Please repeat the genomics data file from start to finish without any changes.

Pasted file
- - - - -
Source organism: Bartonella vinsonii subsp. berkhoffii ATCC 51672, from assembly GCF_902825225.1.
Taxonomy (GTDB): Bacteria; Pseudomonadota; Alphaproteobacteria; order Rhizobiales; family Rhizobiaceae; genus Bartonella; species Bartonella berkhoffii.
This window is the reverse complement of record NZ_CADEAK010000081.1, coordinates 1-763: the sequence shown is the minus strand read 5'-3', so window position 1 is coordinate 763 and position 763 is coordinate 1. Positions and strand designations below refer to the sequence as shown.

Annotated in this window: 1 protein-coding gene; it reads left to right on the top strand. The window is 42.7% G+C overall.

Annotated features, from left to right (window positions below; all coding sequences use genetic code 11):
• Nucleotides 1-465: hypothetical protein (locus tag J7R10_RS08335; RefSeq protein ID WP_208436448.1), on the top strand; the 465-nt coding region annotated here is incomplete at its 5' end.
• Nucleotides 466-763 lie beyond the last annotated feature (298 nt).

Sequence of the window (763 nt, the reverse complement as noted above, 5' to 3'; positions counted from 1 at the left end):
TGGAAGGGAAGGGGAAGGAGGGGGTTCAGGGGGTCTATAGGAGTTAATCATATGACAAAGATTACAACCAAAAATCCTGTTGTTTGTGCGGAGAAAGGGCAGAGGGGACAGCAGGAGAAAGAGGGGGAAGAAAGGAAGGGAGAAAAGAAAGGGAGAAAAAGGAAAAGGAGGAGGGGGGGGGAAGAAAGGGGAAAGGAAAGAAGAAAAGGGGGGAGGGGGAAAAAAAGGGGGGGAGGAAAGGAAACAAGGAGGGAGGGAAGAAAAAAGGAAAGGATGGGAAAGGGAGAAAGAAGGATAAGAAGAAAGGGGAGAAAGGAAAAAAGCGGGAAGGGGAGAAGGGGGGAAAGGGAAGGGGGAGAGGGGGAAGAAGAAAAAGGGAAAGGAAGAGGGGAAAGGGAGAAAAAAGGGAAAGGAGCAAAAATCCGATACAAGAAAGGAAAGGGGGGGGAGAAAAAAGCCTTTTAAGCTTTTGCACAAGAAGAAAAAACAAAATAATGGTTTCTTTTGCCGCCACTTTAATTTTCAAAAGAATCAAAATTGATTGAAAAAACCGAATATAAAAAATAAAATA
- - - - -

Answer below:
Source organism: Bartonella vinsonii subsp. berkhoffii ATCC 51672, from assembly GCF_902825225.1.
Taxonomy (GTDB): Bacteria; Pseudomonadota; Alphaproteobacteria; order Rhizobiales; family Rhizobiaceae; genus Bartonella; species Bartonella berkhoffii.
This window is the reverse complement of record NZ_CADEAK010000081.1, coordinates 1-763: the sequence shown is the minus strand read 5'-3', so window position 1 is coordinate 763 and position 763 is coordinate 1. Positions and strand designations below refer to the sequence as shown.

Annotated in this window: 1 protein-coding gene; it reads left to right on the top strand. The window is 42.7% G+C overall.

Annotated features, from left to right (window positions below; all coding sequences use genetic code 11):
• Nucleotides 1-465: hypothetical protein (locus tag J7R10_RS08335; RefSeq protein ID WP_208436448.1), on the top strand; the 465-nt coding region annotated here is incomplete at its 5' end.
• Nucleotides 466-763 lie beyond the last annotated feature (298 nt).

Sequence of the window (763 nt, the reverse complement as noted above, 5' to 3'; positions counted from 1 at the left end):
TGGAAGGGAAGGGGAAGGAGGGGGTTCAGGGGGTCTATAGGAGTTAATCATATGACAAAGATTACAACCAAAAATCCTGTTGTTTGTGCGGAGAAAGGGCAGAGGGGACAGCAGGAGAAAGAGGGGGAAGAAAGGAAGGGAGAAAAGAAAGGGAGAAAAAGGAAAAGGAGGAGGGGGGGGGAAGAAAGGGGAAAGGAAAGAAGAAAAGGGGGGAGGGGGAAAAAAAGGGGGGGAGGAAAGGAAACAAGGAGGGAGGGAAGAAAAAAGGAAAGGATGGGAAAGGGAGAAAGAAGGATAAGAAGAAAGGGGAGAAAGGAAAAAAGCGGGAAGGGGAGAAGGGGGGAAAGGGAAGGGGGAGAGGGGGAAGAAGAAAAAGGGAAAGGAAGAGGGGAAAGGGAGAAAAAAGGGAAAGGAGCAAAAATCCGATACAAGAAAGGAAAGGGGGGGGAGAAAAAAGCCTTTTAAGCTTTTGCACAAGAAGAAAAAACAAAATAATGGTTTCTTTTGCCGCCACTTTAATTTTCAAAAGAATCAAAATTGATTGAAAAAACCGAATATAAAAAATAAAATA